Friday, April 30, 2010

Fig Shoots for Supper

This year's dry season is turning out to be quite long and hot. Under such conditions, we're applying a lot of water to our home vegetable garden. Although a fresh supply of vegetables is great, I hate to think about the water bill.

Having access to water for gardening is really a luxury. During the dry season, many communities in our region barely have enough water for basic household consumption. So vegetable gardening often takes a pause until the rains return in May.

Fortunately, various trees and shrubs, both indigenous and naturalized, offer seasonal or year round access to edible leaves. For instance, moringa trees produce considerable amounts of nutritious shoots during the rainy season.

By the middle of the dry season, the semi-deciduous red shoot fig (Ficus virens) may drop a lot of its mature leaves. But around February, the trees produce a flush of tender, edible leaf shoots. At a time when there are few fresh, homegrown vegetables to enjoy, this indigenous strangler fig offers an abundance of greens (which are actually red). Many people in tropical and sub-tropical Asia stir fry the leaves or add them to curries. The leaves are also blanched and eaten along with chili pepper sauce.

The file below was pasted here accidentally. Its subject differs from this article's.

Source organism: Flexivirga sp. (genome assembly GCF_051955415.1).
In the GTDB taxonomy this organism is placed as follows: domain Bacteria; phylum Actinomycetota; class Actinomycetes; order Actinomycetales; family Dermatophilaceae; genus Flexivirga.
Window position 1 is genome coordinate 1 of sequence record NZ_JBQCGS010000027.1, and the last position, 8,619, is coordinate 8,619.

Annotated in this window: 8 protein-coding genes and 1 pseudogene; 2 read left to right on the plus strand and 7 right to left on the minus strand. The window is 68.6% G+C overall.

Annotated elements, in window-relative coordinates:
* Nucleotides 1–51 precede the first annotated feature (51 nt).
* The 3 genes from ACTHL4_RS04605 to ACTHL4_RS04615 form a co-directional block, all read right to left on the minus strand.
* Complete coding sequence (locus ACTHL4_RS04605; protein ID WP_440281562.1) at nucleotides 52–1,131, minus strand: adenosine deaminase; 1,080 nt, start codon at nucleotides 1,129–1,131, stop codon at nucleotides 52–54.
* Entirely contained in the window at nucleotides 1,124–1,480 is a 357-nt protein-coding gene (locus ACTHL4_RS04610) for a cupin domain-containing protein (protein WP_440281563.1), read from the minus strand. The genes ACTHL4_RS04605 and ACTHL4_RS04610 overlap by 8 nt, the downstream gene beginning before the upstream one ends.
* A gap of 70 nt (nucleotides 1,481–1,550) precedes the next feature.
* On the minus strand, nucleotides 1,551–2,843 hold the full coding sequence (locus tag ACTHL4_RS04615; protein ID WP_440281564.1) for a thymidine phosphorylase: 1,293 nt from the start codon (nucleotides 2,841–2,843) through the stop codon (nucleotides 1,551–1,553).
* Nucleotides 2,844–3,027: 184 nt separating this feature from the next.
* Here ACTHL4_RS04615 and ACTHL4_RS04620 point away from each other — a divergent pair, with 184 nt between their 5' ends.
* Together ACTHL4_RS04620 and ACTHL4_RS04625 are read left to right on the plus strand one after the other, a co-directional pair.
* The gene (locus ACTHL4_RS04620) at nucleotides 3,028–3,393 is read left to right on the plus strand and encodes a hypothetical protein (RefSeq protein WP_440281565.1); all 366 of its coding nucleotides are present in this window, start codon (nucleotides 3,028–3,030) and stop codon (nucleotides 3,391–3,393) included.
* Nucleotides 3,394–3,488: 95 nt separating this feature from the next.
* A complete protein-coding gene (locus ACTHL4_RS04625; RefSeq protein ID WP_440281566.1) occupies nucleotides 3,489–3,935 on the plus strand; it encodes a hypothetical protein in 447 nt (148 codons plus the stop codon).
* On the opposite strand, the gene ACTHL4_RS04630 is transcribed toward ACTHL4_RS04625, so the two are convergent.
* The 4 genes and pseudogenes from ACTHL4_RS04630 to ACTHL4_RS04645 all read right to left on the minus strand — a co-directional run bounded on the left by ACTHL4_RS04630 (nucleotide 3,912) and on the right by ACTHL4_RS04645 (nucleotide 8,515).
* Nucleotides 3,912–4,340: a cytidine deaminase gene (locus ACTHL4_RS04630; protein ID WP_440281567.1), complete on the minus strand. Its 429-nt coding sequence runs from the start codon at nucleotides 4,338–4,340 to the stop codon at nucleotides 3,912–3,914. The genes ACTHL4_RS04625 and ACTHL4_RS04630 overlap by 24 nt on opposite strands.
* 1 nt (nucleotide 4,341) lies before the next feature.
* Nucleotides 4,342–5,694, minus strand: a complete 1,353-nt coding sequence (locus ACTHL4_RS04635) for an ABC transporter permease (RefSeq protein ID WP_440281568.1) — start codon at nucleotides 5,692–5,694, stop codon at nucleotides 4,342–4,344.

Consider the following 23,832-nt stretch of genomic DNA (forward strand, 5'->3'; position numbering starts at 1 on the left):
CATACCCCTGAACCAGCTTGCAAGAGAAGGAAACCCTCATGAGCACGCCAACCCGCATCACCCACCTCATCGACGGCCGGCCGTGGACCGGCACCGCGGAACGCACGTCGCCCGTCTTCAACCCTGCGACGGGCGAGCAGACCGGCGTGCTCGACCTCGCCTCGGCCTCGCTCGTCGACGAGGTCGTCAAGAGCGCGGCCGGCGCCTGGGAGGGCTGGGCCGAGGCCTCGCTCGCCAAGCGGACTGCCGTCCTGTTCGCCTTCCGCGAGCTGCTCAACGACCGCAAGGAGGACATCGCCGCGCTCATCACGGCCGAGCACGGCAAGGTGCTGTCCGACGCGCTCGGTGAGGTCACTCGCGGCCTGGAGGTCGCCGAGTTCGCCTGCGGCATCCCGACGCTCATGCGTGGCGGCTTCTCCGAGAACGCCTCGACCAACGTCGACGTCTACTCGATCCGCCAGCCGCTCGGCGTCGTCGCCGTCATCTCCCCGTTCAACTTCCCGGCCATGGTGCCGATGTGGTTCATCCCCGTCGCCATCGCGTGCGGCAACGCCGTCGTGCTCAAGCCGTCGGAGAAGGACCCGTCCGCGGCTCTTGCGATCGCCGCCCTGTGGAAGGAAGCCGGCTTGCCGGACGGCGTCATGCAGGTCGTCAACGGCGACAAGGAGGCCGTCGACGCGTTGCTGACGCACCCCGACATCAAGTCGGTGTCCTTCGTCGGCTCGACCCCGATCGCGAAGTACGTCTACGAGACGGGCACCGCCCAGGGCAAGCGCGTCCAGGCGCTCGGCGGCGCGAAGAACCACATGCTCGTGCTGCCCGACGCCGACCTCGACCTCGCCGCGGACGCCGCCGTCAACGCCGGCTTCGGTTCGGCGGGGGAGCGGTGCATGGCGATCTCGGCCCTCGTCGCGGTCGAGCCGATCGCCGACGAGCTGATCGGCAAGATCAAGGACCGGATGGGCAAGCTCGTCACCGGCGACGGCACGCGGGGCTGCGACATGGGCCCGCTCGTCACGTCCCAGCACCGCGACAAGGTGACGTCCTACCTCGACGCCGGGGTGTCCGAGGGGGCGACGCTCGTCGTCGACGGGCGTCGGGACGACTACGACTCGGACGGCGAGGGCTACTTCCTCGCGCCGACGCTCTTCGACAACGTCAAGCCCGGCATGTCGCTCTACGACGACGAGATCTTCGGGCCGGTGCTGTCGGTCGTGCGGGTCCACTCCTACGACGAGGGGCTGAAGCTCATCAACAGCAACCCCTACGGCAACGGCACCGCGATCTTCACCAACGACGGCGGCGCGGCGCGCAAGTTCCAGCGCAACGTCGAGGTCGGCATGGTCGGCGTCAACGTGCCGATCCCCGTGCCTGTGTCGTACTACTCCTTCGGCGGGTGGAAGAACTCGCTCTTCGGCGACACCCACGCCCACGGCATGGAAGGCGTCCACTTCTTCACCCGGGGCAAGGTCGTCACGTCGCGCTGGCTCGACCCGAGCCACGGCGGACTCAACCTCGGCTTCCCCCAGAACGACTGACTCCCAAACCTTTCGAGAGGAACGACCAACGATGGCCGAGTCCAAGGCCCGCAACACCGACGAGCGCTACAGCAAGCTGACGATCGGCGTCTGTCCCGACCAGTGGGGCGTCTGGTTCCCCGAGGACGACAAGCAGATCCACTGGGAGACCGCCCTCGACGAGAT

On a late February afternoon, a few years ago, I happened to be in the hilltribe village of Huai Pong where I encountered this young lady who was harvesting a batch of fig leaf shoots for supper. An hour later, at the home where I was staying, I found the same on the menu.

By the way, ECHO promotes the cultivation and use of many types of perennial vegetables around the world. Obviously, certain perennial vegetables can fill a niche for home gardeners with limited access to water.

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